The reader has only the narrator’s views to go on, and Gilman’s narrative is intentionally confusing, from moment to moment unclear as to whether the narrator is, herself, a mental patient and is hallucinating everything, whether she was mad to begin with or is being driven mad by her husband’s care, or whether she is susceptible, in her nervous condition, to supernatural activity at hand. The only clear thing is that her husband, who she deems well-meaning, is making things worse for her, combining affection with condescension, and treating her like a “little girl.” In this he mirrors the general attitude of male doctors towards female patients in an age when female sexuality, expression, and creativity was largely frowned upon and seen as destructive to the “natural place” of women as subservient heads of domestic activities and little else.
The story turns dramatically on a single letter: I. The narrator has spoken of another woman trapped within the wallpaper who at times creeps out from it, then, all of a sudden, near the climax of the story, after saying she would almost like to leap from the window, the narrator speaks as though she has crept out of the wallpaper herself, and wonders if all the creeping women “have come out of the wallpaper as I did.” The effect is chilling, and we fear a nasty end, as the narrator mentions her hidden length of rope—might she hang herselff? She has managed to lock herself into the room, and her husband is at the door trying to get in. She tells him where the keys are, and then . . .
The story drew such a response that Gilman felt compelled to publish an explanation of why she wrote “The Yellow Wallpaper.” In her willingness to open up about having lived for three years in a “melancholic” state—what we would call depression—Gilman demonstrated how radically advanced she was for her time, as such admissions could bring a stigma. It was not done, in the 1890s, to speak openly about one’s mental turmoil, and Gilman was brave to do so. Like too many women at the time, and like her protagonist, Gilman had been deemed “hysterical”: a misogynistic diagnosis that essentially considered women a bundle of coiled nerves who could best be helped by what her doctor prescribed as a “rest cure.” Her main point was how misguided was the all-too-common diagnosis of male doctors at the time, who suggested that female nervousness and “hysteria” were due to too much intellectual behavior and use of the imagination, which could not be healthy for women. Her doctor prescribed rest, harmless “domestic activity” and “no more than two hours per day of intellectual activity.” Most of all, she should stop writing.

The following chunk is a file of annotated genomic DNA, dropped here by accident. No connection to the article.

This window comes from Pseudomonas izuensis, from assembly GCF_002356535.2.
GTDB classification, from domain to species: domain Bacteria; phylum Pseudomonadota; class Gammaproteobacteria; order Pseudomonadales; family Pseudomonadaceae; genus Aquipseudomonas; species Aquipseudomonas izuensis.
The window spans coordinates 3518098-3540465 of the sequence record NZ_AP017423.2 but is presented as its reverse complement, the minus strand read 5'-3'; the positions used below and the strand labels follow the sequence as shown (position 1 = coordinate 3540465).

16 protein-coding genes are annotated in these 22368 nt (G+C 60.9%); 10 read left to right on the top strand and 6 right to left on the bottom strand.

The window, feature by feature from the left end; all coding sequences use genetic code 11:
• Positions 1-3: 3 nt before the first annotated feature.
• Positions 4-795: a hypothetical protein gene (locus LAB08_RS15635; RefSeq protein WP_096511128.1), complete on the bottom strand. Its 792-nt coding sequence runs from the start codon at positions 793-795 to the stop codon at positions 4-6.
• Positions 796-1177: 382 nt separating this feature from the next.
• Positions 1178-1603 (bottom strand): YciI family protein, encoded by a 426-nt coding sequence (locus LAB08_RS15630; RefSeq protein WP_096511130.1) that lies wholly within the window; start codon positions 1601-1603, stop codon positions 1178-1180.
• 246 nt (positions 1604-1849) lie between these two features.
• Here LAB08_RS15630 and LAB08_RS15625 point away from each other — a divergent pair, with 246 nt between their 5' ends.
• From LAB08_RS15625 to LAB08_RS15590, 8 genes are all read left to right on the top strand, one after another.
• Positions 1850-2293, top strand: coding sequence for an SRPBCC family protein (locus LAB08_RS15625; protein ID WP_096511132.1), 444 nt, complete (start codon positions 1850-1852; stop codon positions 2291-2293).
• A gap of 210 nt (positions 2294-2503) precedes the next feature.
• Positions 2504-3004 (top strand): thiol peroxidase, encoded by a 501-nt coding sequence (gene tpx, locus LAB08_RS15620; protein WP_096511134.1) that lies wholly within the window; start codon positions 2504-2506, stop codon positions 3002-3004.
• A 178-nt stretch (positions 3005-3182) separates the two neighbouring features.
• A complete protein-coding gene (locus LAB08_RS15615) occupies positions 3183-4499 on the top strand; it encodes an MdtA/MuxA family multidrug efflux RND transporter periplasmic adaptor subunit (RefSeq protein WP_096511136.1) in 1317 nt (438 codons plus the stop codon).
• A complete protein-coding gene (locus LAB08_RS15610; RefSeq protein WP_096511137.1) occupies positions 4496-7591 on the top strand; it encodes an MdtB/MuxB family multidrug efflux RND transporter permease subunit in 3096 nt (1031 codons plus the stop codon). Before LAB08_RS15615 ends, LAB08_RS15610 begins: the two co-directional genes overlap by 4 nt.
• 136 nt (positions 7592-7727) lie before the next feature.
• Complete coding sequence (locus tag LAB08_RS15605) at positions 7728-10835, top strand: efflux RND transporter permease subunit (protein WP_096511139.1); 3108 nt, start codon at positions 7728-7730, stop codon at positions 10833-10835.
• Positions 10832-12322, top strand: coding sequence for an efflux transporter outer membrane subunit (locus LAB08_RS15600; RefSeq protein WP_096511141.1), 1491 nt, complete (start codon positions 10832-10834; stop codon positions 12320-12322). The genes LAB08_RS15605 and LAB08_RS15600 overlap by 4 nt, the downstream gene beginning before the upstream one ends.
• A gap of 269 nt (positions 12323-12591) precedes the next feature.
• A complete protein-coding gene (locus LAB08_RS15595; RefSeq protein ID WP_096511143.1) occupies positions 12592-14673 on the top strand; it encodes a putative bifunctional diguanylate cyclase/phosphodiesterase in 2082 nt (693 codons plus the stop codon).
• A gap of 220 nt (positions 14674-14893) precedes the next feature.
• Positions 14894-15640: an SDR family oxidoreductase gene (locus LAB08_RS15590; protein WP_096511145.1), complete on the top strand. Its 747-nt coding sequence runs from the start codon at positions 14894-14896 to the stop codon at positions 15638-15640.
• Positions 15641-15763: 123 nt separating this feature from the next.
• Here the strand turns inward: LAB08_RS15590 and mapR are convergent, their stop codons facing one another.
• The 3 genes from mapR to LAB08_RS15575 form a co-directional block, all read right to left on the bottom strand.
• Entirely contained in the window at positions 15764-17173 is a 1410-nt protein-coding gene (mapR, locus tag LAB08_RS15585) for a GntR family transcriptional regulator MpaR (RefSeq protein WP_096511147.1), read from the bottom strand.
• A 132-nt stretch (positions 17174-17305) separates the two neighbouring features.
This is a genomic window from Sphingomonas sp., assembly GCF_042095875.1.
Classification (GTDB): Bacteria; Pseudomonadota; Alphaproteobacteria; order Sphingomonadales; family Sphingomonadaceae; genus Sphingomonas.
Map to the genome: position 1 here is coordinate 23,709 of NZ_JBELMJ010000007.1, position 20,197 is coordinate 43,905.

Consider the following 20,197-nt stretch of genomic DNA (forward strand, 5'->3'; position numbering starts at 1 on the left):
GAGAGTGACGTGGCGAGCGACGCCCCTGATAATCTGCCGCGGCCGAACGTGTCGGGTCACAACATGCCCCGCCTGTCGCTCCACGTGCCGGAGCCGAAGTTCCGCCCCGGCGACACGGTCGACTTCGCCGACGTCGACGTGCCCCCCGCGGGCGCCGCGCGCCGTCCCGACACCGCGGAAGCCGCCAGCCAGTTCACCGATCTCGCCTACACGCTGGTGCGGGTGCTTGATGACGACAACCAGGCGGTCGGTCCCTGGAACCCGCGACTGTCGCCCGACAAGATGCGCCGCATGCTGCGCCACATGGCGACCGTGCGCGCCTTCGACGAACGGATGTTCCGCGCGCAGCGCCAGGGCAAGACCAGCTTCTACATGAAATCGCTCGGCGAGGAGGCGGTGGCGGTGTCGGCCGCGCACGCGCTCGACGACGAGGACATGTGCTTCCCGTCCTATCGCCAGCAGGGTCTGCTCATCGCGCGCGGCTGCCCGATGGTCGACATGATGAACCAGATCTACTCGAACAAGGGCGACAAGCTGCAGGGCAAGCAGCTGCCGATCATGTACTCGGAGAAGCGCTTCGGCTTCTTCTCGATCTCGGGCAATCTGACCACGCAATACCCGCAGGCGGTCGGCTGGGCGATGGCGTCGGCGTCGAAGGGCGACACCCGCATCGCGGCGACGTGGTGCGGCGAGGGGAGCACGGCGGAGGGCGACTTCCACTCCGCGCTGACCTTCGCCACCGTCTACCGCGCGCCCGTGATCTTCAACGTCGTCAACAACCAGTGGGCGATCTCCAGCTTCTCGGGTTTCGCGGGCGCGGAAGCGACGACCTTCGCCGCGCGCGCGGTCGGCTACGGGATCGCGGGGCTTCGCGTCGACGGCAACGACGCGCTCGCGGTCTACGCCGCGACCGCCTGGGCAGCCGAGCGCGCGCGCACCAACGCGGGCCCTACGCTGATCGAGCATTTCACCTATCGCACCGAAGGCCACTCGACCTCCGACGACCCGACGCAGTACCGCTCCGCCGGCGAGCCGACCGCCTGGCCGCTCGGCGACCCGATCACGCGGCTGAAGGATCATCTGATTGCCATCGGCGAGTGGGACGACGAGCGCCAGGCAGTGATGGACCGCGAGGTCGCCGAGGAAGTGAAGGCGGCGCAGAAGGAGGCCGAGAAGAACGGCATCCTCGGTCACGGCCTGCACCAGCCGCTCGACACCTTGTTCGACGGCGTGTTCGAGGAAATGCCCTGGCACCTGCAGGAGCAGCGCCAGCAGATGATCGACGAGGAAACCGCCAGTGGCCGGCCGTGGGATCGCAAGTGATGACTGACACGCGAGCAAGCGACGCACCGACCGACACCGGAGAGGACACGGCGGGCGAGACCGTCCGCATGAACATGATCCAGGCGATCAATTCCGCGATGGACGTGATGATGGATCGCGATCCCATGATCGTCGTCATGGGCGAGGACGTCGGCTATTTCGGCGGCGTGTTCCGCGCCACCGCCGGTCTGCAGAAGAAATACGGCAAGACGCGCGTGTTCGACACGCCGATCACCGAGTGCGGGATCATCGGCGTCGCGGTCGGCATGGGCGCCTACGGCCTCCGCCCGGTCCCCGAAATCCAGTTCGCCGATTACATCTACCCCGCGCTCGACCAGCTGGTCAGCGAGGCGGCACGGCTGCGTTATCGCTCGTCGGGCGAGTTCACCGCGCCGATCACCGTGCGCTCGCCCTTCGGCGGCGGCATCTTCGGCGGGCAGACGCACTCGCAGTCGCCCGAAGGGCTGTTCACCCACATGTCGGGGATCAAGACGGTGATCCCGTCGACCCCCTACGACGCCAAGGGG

Gilman tried this therapy and found herself worse off than ever. It was only when she roundly ignored this advice, and returned to writing, that her burden lifted. “The Yellow Wallpaper” is an expression of Gilman’s own state of mind, but also an excoriation of doctors who advised creative women to repress their imaginative powers. In her essay, Gilman notes that she wrote the story not to induce madness in the reader, but to ease the discomforts of the imagination and to point out the well-meaning insanity of prescribing women to be less creative than their own intelligence calls for them to be, and of trapping women in a paternalistic fantasy that denies them the liberties of their own natures.
And yet the story is not a tale of liberation but of an abject descent into a very dark realm indeed, creepy as the worst fever dream.